So how did researchers determine the color of the sky on WASP-79b?

They did it with the help of a spectrograph of the Magellan telescopes. Spectrographs analyze the different wavelengths of light and thus in this case can find clues about the chemical composition of the atmosphere of the exoplanet. It was expected that the atmosphere of WASP-79b would scatter on Rayleigh as in the Earth’s atmosphere, leading to a blue sky. But – surprise – they found the exact opposite. There was less absorption and dissipation in the atmosphere, which means that the planet probably has a yellow sky instead of a blue one. The findings from the Magellan telescopes were also confirmed by TESS.

WASP-79 is now one of the largest stars known to have a planet, making this study even more interesting. So far, most exoplanets have been found around red dwarf orbits, the most common stars in the galaxy, or around stars similar to our sun.

WASP-79b is huge, about 1.7 times the radius of Jupiter. Its deep, elongated atmosphere, because it is so hot, makes it an ideal exoplanet to study with the telescopes used in this study. It is also interesting in other ways.

Two bright glowing orange spheres on a black background, one almost twice the size of the other.

WASP-79 compared to the size of the sun. This is one of the largest stars known to have an exoplanet. Image via WASP planets.

Previous research on the planet by Hubble has shown that it has water vapor in its atmosphere. This in itself is not very surprising, despite the heat, but the discovery may also help scientists better understand what is happening in the exotic atmosphere of WASP-79b.

The latest unusual results will keep scientists busy and should help shed light on how hot Jupiters and other giant planets form and evolve. In another JHUAPL press release, Socen said:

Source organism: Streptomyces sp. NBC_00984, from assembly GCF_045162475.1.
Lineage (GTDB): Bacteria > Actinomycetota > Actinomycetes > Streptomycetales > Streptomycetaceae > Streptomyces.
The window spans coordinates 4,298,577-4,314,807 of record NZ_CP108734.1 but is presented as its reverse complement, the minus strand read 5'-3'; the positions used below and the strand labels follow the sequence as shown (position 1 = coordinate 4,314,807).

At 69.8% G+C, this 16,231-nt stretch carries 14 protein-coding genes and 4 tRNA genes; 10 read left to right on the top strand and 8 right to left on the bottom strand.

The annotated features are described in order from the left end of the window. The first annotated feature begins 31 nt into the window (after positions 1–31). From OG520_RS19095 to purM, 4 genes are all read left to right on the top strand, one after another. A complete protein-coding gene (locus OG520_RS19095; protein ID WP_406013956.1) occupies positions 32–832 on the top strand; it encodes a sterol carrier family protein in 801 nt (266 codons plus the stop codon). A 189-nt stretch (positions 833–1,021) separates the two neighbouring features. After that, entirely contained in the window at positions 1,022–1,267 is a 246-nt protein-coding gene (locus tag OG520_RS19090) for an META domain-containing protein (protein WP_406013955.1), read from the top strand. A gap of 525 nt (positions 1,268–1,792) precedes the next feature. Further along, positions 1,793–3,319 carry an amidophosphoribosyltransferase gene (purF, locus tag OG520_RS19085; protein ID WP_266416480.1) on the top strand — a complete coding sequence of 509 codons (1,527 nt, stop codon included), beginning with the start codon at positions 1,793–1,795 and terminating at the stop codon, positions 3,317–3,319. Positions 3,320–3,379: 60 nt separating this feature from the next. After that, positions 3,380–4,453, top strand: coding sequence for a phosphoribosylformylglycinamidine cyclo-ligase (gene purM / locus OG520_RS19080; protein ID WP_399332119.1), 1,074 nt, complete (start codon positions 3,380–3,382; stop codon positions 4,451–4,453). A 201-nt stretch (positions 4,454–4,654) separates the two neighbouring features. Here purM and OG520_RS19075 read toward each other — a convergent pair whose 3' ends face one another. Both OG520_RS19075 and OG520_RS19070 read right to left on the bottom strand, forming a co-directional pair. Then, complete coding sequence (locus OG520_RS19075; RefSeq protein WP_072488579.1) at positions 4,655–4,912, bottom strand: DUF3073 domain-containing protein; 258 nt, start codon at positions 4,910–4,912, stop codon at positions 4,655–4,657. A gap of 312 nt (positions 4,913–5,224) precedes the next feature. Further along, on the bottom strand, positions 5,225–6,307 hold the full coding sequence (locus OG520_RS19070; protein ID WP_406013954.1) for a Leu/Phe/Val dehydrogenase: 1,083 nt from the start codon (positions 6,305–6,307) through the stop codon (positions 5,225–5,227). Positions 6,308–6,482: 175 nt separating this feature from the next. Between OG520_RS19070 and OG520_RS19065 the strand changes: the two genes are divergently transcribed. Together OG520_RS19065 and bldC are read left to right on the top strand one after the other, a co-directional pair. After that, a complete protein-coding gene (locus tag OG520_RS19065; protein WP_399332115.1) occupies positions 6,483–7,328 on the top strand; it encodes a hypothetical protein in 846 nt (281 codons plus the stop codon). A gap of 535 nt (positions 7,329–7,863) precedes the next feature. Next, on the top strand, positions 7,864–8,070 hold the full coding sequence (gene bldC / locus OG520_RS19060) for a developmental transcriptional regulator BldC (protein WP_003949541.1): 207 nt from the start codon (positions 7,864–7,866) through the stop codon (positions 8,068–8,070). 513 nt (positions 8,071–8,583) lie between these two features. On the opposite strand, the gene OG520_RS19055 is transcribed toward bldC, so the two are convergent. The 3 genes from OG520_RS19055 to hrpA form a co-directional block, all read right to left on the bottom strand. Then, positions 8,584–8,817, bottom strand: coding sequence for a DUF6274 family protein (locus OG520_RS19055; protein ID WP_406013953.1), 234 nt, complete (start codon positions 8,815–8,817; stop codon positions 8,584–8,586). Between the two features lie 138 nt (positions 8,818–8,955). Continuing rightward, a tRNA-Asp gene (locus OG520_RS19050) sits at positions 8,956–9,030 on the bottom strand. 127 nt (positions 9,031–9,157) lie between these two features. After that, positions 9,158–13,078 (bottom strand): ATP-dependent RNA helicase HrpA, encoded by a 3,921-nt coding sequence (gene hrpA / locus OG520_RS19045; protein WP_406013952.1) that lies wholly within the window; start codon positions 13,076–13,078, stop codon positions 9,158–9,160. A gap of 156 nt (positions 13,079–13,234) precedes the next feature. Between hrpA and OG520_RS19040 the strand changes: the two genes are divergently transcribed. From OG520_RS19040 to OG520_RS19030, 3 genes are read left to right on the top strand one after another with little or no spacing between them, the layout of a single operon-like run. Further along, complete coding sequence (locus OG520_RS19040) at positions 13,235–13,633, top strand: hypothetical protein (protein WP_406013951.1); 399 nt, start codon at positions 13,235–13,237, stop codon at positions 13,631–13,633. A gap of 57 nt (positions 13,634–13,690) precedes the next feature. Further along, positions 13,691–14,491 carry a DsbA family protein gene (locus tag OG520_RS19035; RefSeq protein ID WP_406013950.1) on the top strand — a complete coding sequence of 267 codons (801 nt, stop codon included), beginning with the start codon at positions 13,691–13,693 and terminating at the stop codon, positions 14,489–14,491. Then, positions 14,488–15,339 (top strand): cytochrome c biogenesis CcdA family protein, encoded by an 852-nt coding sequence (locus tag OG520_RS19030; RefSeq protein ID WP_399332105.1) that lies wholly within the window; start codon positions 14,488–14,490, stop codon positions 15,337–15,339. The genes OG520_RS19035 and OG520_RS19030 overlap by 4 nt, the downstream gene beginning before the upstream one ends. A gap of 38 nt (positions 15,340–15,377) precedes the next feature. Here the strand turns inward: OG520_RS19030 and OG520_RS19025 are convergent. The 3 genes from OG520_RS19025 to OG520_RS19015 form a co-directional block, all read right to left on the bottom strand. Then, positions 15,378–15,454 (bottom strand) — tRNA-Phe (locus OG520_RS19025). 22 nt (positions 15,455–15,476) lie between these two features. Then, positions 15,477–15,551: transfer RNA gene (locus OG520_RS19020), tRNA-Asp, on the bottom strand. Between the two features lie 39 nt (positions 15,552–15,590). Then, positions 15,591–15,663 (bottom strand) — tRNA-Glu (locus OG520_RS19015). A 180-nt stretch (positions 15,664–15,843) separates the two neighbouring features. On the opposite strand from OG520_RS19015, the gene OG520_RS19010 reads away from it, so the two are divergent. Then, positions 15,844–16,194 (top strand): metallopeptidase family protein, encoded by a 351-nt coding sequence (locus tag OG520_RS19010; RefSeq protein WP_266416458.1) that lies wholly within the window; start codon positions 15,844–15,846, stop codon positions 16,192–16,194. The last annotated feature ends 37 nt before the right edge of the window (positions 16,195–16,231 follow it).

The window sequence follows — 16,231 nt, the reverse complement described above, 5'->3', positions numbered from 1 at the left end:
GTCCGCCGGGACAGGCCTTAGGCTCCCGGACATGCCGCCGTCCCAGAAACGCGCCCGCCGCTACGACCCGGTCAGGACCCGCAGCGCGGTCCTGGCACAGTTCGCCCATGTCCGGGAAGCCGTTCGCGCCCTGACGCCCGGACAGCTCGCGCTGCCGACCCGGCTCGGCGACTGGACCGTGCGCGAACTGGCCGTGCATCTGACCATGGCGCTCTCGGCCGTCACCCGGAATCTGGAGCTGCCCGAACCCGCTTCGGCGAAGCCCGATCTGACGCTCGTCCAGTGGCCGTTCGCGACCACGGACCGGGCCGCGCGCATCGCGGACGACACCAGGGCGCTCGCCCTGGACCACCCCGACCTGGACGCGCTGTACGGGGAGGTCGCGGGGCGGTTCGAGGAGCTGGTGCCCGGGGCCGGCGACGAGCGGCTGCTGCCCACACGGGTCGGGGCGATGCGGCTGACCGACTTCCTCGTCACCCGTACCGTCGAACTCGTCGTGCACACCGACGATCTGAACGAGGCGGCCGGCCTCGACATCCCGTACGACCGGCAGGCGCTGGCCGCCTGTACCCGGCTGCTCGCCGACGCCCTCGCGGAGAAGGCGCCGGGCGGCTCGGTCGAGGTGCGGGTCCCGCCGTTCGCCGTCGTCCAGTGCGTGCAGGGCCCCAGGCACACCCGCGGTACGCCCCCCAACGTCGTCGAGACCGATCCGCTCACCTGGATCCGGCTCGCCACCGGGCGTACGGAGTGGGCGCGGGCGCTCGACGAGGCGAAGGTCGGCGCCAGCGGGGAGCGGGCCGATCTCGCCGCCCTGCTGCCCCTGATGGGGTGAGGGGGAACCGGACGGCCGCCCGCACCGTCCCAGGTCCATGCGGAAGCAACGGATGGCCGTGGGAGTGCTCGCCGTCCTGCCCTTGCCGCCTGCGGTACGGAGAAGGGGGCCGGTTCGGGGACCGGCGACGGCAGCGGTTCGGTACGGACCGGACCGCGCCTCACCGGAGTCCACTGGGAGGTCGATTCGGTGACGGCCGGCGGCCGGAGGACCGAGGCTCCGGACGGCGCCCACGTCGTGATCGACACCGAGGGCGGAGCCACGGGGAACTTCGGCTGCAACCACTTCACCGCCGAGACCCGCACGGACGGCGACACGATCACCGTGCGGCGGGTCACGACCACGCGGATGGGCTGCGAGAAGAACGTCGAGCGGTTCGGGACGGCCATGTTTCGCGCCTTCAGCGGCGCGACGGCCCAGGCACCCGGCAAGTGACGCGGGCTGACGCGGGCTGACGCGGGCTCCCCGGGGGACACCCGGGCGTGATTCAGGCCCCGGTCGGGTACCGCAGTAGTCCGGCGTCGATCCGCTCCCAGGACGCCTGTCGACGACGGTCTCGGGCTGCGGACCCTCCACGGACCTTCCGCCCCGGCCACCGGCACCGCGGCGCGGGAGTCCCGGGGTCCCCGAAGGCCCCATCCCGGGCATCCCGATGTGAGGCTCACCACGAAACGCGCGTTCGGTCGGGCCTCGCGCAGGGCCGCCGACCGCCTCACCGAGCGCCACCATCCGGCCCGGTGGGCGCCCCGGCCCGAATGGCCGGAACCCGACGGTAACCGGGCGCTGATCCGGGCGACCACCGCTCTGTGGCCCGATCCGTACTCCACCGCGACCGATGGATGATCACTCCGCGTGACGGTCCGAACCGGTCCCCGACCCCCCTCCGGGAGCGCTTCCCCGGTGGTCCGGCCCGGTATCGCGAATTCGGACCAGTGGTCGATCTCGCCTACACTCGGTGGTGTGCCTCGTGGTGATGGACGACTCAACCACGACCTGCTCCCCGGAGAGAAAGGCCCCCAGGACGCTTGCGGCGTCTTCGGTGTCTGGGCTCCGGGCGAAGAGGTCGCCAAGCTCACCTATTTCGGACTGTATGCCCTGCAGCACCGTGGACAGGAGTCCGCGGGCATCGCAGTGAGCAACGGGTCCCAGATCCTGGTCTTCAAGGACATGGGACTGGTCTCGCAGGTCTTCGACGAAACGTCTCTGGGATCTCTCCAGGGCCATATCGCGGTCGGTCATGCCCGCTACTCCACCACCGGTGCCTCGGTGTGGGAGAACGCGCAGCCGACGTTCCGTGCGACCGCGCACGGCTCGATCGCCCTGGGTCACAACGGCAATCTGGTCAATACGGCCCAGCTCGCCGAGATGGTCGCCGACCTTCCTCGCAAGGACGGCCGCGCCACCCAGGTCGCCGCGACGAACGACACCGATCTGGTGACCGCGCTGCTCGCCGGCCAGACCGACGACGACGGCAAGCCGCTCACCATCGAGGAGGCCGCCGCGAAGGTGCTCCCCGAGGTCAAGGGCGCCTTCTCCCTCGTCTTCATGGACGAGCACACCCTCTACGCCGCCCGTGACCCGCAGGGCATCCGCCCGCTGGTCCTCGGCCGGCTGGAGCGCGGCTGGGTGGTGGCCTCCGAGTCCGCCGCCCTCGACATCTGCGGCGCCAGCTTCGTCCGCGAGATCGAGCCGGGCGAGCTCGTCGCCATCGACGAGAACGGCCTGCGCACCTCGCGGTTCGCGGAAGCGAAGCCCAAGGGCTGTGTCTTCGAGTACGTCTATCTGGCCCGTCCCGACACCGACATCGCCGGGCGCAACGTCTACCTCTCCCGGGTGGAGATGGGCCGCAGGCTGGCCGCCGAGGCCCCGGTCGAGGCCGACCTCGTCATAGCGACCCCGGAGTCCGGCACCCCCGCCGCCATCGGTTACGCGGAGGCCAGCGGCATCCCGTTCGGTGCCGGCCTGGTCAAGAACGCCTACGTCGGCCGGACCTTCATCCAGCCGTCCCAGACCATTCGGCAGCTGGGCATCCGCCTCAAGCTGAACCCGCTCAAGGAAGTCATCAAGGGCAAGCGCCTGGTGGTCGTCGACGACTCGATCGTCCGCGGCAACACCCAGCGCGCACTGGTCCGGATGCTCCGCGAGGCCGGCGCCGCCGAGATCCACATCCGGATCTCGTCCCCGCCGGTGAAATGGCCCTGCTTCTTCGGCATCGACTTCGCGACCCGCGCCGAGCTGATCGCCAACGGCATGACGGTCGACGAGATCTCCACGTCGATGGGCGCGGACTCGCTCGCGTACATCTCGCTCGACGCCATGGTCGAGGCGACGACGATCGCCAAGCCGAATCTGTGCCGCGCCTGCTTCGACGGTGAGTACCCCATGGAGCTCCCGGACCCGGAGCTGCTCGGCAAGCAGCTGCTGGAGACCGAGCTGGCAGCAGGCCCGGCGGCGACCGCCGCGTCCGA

In fact, we are not sure what is happening here. But if similar characteristics are found in other such worlds, it will raise questions about modern theories of atmospheric processes and evolution. We try to look at many different hot Jupiters because they are easier to analyze. What we learn from them will help us predict the atmosphere of other exoplanets, such as whether they have clouds or not.

A smiling young woman with blond hair and a black jacket.

Christine Scholter Sotzen of JHUAPL, lead author of the new study. Image via STARGATE.

Kathleen Mand, a planetary scientist at JHUAPL, also said:

In our own solar system, we do not know how much solid material contributed to the formation of giant planets, how quickly they formed and from what processes, and more importantly how they migrated after formation. As we obtain new results for exoplanets such as WASP-79b, we gather critical information about the formation of giant planets around other stars to better understand the basic processes of planet formation and evolution.

The upcoming James Webb Space Telescope – tentatively scheduled for launch in 2021 – will be able to look even better at WASP-79b and analyze its chemical composition in more detail. This can help solve the mysteries of this intriguing yellow world.

Bottom row: Using three different telescopes, scientists have discovered that a huge, hot exoplanet has a yellow sky instead of a blue one.

Source: WASP-79b transmission spectroscopy from 0.6 to 5.0 μm

Via Hubblesite

Through JHUAPL

Paul Scott Anderson

Paul Scott Anderson has a passion for space exploration that began as a child when he watched Carl Sagan’s Space. While in school, he was known for his passion for space exploration and astronomy. He started his blog The Meridiani Journal in 2005, which was a chronicle of planetary research. In 2015, the blog was renamed Planetaria. Although he is interested in all aspects of space exploration, his main passion is planetary science. In 2011, he began writing about freelance space, and is currently writing for AmericaSpace and Futurism (part of Vocal). He has also written for Universe Today and SpaceFlight Insider, and has also been published in The Mars Quarterly and has done additional writing for the well-known iOS Exoplanet app for iPhone and iPad.